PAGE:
“It’s nothing personal, it’s strictly business.” The famous line uttered by Michael Corleone in The Godfather neatly summarises the way many used to feel about work – that you could remove all sense of personal value, emotion and intention and still get the best out of what you do. On the United Nations’ official International Day of Happiness, we explore the role that happiness plays in business success and how it is linked to purpose and positive intention.
Fast forward to today and the link between workplace happiness and productivity is undeniable. Happy people are better employees. Happy employees make for a more profitable company because those who work with purpose, are truly engaged with their jobs and share the same values as their colleagues work harder — and smarter. An extensive study into happiness and productivity, carried out by Oxford University in 2019 found that, on average, workers are around 13% more productive when happy.
Meanwhile, disconnected, unhappy people add little value, do not contribute to a psychologically safe and impact our organisations in distinctly negative ways. Even worse is when leaders are disengaged or lacking in positive intention because their emotions and mindset has a domino effect on the moods, morale and performance levels of their workforce. In a U.S.-based study of 357 full-time managers and their 1,404 subordinates, the London School of Economics found that leaders who tended to be viewed by their employees as more transformational were leaders who reported feeling more positive mood states during their working days.
It’s time to blow up the myth that emotion is important in the workplace. There are clear neurological links between feelings, thoughts and actions. When individuals are in the throes of experiencing strong negative emotions, it is almost like having blinkers on, focusing only on the source of the pain. As humans, we do not process information as well, think creatively, or make good decisions.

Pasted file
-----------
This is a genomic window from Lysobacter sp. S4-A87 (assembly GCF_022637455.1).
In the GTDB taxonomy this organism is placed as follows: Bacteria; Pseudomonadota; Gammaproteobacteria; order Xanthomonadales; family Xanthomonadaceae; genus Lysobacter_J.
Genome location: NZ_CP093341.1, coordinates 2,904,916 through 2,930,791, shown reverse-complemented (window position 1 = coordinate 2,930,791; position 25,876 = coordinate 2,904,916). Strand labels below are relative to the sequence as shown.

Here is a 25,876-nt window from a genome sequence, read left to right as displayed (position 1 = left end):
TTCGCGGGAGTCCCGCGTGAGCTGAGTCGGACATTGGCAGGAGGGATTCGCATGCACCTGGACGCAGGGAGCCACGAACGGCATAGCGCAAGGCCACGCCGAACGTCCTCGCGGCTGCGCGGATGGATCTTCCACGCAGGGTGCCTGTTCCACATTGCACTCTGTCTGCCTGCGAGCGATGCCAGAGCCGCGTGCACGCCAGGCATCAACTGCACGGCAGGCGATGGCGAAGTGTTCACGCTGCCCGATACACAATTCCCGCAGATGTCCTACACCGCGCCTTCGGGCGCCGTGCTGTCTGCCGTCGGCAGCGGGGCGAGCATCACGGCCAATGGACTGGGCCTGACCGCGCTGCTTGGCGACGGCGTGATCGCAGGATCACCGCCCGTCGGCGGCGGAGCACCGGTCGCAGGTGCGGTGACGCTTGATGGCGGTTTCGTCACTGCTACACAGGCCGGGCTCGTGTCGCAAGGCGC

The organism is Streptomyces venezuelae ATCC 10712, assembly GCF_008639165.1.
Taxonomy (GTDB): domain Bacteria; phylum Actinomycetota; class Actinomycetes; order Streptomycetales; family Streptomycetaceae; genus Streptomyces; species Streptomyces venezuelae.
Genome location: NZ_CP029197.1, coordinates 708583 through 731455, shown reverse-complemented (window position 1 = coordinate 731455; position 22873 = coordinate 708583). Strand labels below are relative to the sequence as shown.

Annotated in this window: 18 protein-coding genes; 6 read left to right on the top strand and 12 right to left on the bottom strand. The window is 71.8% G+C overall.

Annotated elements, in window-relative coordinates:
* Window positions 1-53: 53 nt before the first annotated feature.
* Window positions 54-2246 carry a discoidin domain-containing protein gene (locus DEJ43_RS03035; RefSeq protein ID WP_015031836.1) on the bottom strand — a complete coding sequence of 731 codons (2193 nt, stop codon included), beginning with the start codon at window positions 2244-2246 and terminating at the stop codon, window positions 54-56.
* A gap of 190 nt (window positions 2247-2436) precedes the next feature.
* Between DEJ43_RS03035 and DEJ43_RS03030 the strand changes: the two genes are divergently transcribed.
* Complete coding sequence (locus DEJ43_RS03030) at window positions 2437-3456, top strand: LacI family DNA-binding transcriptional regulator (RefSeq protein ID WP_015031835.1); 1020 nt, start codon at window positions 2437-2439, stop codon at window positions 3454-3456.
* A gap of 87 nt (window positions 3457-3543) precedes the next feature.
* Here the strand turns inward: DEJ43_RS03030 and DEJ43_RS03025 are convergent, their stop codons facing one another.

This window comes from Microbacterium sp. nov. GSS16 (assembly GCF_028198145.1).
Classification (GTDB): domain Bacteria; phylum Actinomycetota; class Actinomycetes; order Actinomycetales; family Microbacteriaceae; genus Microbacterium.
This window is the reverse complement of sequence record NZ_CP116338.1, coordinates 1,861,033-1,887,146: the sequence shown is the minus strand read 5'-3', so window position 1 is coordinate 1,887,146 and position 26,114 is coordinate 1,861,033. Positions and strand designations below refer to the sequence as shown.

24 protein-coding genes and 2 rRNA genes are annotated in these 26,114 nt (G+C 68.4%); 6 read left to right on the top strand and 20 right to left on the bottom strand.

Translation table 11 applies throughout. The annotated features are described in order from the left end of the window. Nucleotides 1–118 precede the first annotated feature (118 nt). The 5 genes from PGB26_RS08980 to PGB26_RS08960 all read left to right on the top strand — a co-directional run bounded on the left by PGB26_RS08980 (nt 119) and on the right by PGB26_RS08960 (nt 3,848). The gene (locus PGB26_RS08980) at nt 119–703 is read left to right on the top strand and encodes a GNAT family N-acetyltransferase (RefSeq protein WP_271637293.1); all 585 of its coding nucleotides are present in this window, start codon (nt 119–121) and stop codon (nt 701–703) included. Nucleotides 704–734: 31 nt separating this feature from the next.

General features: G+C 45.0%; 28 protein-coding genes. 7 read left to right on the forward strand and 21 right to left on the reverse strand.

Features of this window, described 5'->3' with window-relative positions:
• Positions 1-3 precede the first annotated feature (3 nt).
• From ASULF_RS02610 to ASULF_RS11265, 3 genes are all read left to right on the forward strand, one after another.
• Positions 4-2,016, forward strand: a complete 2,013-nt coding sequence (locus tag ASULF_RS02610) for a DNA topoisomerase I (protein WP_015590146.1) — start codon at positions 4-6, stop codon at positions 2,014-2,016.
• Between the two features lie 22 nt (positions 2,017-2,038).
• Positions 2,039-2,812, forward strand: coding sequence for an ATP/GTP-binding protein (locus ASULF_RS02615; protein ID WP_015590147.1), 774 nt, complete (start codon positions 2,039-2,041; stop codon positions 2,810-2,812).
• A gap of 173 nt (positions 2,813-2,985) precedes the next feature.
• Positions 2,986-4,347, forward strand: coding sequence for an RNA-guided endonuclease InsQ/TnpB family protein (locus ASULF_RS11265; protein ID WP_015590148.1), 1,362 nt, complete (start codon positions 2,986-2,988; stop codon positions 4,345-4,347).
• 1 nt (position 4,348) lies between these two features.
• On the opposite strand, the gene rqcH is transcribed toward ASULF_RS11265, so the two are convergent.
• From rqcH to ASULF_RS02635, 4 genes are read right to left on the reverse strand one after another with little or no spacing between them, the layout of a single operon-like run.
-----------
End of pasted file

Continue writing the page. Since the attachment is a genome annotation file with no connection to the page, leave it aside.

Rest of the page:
If we can agree then that our emotional states at work matter, what components are critical to increasing engagement and improving our performance?
To be fully engaged and happy, most people will say that they are looking for these three things.
An intentional vision of the future: People want to be able to see the future and know how they fit in as part of that future. Simultaneously, people learn and change when they have a personal vision that is linked to an organisational vision. If leaders do not paint a compelling vision of the future, that value the people they have working towards achieving it, they can end up losing people as a result.
Purpose: People want to feel as if their work matters, and that their contributions help to achieve something truly important that goes on beyond growth and revenue. They want to know that they — and their organisations — are doing something big that matters to other people and will make a difference.
Strong relationships: We know that people join an organisation but they make the decision to leave a boss. A dissonant relationship with one’s boss is nothing short of frustrating and painful. So too are bad relationships with colleagues. Leaders, managers, and employees alike applaud close, trusting and supportive relationships in terms of their link to a happy state of mind — and their willingness contribute to a team.
Ultimately, it is on individuals to find ways to live our values at work and build great relationships. But it is on leaders to create an environment filled with morale and a positive attitude where people can thrive. This is particularly true for an industry such as security where employee engagement is critical to ensuring the personal safety of clients.
In other words, putting the happiness of your people first means that everybody reaps the benefits.
It’s simple and it’s practical: for an engaged workforce, take care in how you create a vision, link people’s work to the greater purpose of the company and reward and praise those who resonate with others and share in that purpose.